If you’ve been hanging onto big books, chart poems, and old anchor charts, but aren’t quite sure how to use them with your students, this simple idea is just for you! When you’re out shopping for school supplies, grab some plastic page dividers (I used these, but rather than ordering online, look for deals in stores. You should be able to get them for a dollar or two a pack during back-to-school time!)
These multi-colored translucent plastic dividers are easy to cut with scissors or a paper cutter into a variety of sizes to make these useful highlighter strips! To make the strips, measure the text height in a few of your big books and on your charts, and then cut strips in a variety of lengths and colors. (Think about what you might want to ask students to highlight: words, letters, blends, digraphs, punctuation, etc.) Store the strips in a shallow basket or container so students can look for and select the strips that are the size they need.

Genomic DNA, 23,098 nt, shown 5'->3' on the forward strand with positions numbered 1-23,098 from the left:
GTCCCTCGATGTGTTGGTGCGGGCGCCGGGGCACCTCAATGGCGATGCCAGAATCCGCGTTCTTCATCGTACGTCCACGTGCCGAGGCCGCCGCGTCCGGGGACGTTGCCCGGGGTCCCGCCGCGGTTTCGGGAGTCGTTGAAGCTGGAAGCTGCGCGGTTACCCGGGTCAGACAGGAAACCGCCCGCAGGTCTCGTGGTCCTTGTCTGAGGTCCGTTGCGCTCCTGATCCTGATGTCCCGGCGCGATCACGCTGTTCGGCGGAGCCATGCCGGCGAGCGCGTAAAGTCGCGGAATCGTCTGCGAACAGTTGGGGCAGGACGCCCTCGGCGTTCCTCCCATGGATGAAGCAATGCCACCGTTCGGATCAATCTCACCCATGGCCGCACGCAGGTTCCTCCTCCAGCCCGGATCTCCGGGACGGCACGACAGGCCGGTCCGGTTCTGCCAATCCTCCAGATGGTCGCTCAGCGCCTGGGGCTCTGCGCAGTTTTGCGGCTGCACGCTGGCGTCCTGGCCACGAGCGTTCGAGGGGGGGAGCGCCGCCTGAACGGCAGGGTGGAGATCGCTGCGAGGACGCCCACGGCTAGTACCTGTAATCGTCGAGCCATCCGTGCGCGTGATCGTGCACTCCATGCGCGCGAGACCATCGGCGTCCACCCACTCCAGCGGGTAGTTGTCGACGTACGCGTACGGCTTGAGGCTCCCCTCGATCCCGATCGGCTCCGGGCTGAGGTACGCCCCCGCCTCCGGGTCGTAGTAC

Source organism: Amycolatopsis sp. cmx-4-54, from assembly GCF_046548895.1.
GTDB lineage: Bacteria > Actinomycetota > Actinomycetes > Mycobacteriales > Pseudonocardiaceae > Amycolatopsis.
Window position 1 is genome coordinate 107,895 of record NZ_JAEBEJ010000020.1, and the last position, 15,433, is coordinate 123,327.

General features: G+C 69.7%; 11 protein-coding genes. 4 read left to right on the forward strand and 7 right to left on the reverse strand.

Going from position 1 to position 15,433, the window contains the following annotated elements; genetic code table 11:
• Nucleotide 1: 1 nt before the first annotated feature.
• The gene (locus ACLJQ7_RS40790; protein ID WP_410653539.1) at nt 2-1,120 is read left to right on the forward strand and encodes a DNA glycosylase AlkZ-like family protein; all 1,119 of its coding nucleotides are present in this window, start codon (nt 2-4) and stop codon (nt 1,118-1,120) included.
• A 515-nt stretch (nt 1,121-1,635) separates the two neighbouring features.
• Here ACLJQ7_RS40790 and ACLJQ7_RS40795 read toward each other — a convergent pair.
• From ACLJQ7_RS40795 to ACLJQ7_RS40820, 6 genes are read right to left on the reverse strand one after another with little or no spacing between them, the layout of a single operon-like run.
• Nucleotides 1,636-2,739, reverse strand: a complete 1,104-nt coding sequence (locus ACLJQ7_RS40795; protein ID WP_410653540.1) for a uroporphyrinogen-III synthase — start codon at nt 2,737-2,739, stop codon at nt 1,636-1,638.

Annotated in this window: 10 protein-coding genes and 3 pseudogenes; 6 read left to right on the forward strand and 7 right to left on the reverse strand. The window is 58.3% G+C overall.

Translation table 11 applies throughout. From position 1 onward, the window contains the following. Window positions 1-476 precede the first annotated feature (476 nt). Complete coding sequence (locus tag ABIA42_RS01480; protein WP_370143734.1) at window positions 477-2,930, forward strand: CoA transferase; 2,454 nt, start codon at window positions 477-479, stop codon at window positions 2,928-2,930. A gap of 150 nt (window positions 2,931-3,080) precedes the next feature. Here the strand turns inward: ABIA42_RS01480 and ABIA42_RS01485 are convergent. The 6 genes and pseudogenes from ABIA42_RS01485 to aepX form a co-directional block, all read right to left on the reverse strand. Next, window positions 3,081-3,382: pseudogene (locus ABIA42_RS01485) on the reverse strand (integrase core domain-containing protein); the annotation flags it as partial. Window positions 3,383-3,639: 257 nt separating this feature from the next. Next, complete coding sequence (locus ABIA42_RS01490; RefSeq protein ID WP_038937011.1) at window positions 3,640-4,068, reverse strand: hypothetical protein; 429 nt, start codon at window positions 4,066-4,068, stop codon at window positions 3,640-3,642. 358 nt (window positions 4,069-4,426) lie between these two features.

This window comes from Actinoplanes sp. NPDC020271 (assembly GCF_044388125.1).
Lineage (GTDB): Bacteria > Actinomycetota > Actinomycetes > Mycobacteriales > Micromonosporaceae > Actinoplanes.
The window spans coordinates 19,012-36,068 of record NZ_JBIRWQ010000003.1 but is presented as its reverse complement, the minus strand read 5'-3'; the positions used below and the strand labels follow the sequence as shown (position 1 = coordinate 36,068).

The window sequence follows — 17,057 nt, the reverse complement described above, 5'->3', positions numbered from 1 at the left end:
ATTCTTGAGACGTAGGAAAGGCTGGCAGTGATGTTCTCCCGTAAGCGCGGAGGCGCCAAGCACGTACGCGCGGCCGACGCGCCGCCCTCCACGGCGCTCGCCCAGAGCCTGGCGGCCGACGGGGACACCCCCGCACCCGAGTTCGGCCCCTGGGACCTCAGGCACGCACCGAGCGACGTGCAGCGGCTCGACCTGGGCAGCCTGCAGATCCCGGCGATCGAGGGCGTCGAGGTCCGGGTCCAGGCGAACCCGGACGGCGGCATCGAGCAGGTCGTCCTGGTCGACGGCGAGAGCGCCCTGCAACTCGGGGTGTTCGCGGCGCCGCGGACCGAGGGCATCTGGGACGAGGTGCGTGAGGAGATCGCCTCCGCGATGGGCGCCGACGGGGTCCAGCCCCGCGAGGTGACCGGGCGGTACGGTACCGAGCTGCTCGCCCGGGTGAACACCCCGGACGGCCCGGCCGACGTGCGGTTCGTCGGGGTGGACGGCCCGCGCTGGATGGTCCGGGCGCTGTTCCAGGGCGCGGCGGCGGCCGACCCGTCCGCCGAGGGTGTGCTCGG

To use these strips, have your students lay a big book or chart flat on a table or the carpet. Challenge them to find certain words (letters, patterns, etc.) that you have been focusing on in your shared reading or small group instruction. You can give the students a list of items to look for, or you can have them refer to your word wall or class-created anchor charts.
Hint: If you use removable highlighter tape during your shared reading activities, your students will know just what to do with these strips. Wikki Stix are another way to isolate words and letters on a vertical page or chart.
Another way students can use these highlighter strips during literacy centers is to play a simple partner game. This works best with a big book or poem that you’ve already read together. Have the students take turns highlighting a word for their partner to read. Teach the students to check for accuracy using strategies you’ve already taught (letter sounds, blending, re-reading the sentence to check the context…).
These DIY highlighter strips made from plastic dividers will add some fun and purpose to a simple read-the-room center in your early childhood classroom. Preschool, kindergarten, and first-grade students will all enjoy and benefit from using this simple tool!
While you’re in the DIY frame of mind, you might want to check out this DIY Math Toolkit post.